Florence Nightingale

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How are Florence Nightingale's theories relevant to modern nursing?

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Florence Nightingale's Environmental Theory still shapes the way nurses treat patients over 150 years later.

One facet of this theory states that it is important to consider the context of the patient when determining treatment. For example, a patient who is elderly and lives alone should be given ample support before a nurse recommends a complicated medication schedule or suggests that they undertake a physical therapy regimen. Likewise, a single mother returning home following a Cesarean section will likely be unable to maintain the restrictions forbidding lifting, so a nurse should help this mother make accommodations that will allow her to both recover and take care of her new child.

Another tenet states that nurses should offer encouragement, but not false hope, to patients. Even patients facing terminal illnesses should be allowed to know the truth of their own personal health, but a nurse should deliver the care in the most encouraging means possible. Patients who have a positive mental state are often better able to tolerate their illness and even pain than those who are surrounded by negative energy and hopelessness.

Nightingale also identified the importance of natural sunlight and noise reduction for patients. Now it is clear that exposure to sunlight strengthens a patient's immune system and improves symptoms related to depression. Nightingale didn't have decades of recent research to support this, yet she understood that sunlight plays an important role in recovery. She also saw the importance of quiet time and suggested that patients not be encumbered with lots of extraneous noise during periods of recovery; most hospitals have "quiet hours" in effect today, aligning with this theory.

From the importance of changing bed linens to the importance of hand washing, Florence Nightingale's theories relating to the importance of a patient's environment in the healing process continue to impact healthcare today.

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Florence Nightingale achieved fame while tending to the needs of soldiers during the Crimean War in the mid-19th century. She became known as "The Lady with the Lamp," an iconic designation depicting a nurse making her solitary rounds, comforting patients. After the war, she wrote books and established a school to train nurses in their care of patients. She believed that nursing was a calling apart from medicine that required specific training and education.

Nightingale's theories revolutionized nursing and are as relevant today as when she first proposed them, so much so that she is considered to be the founder of modern nursing. One of the most important of her contributions is the Environmental Theory, which refers to the role that environment plays in the recovery of a patient.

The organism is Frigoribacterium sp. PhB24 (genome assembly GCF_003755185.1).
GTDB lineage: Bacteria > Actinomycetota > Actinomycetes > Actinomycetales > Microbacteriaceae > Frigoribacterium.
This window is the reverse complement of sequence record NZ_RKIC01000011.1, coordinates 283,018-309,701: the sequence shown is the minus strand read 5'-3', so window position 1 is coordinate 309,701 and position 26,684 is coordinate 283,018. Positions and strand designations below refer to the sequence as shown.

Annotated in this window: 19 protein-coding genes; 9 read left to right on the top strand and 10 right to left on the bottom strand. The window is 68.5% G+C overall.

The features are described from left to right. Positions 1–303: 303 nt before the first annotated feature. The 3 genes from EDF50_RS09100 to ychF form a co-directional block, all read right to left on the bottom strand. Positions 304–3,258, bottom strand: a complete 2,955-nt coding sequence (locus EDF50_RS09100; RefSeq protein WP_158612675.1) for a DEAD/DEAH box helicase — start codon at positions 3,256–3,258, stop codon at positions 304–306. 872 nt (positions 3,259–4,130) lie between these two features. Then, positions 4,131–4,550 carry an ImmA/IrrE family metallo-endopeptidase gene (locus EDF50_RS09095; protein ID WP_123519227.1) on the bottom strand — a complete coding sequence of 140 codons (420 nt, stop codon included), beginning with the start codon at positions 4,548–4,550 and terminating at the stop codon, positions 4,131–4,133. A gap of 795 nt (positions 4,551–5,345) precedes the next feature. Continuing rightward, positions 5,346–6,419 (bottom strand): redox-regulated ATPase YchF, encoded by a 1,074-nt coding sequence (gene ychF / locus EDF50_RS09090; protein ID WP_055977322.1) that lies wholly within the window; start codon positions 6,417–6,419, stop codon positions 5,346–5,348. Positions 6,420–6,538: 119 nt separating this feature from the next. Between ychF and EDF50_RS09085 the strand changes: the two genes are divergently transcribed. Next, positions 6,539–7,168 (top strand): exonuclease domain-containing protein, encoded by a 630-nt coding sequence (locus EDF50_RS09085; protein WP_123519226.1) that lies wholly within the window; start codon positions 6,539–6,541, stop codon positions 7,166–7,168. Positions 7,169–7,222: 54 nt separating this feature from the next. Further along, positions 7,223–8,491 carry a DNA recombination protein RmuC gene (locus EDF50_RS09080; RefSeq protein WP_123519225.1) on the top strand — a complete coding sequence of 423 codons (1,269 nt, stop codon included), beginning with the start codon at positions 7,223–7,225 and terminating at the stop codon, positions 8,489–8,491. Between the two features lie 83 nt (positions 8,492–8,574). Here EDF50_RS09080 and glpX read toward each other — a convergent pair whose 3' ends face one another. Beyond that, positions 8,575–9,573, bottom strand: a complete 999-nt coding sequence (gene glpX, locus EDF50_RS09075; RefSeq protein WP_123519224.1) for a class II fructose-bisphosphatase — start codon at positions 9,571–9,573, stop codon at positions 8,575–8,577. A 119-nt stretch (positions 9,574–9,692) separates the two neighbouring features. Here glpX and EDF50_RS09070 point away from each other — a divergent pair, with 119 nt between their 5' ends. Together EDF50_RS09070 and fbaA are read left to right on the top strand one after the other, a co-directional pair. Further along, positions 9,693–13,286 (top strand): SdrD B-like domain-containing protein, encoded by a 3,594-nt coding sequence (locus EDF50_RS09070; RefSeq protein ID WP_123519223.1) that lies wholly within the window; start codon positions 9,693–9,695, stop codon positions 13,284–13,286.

The Environmental Theory proposes that the fundamental needs of patients include fresh air, pure water, efficient drainage of sewage materials, cleanliness of the patients and their surroundings, and plenty of light, particularly direct sunlight. Patients also require warmth and quietness.

Nurses have to assess other environmental factors, such as specific diets, on an individual basis. Overall, Nightingale believed that it is the duty of nurses to provide the best possible conditions so that patients can recover naturally. These all remain standards at modern hospitals, clinics, and other places of healing.

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Florence Nightingale created or started many of the nursing theories that became properly accepted medicine in later years. One of her major theories was the idea that nursing itself was a separate field from "medicine" or "doctoring," in that nursing is more about the facilitation of medical care than about the medical care itself. Nurses, in her eyes, should be informed and educated about the care of patients, but should focus their attentions making treatment easy, beneficial, and available. She also believed that nursing was a care-giving philosophy first, and that it could be performed by anyone; however, she strove for better education and training for nursing students so they could properly help both patients and doctors.

Perhaps her most important theory was that of environmental nursing; Nightingale believed that nursing "is an act of utilizing the environment of the patient to assist him in his recovery" (Nightingale 1860/1969) (Wikipedia). In other words, the environment of the patient is as important as the care given by doctors and nurses; if the patient is in an environment that exacerbates the condition -- such as mold or low temperatures -- the care given will not be as effective. Today, nurses strive to make sure their patients have an environment that allows fast and easy treatment. Technologies such as blood-pressure monitoring allow the nurse to quickly understand patient discomfort, and then treat it or inform a doctor. In this manner, nurses still use their environment to help them care for patients, instead of simply acting on the patient alone.

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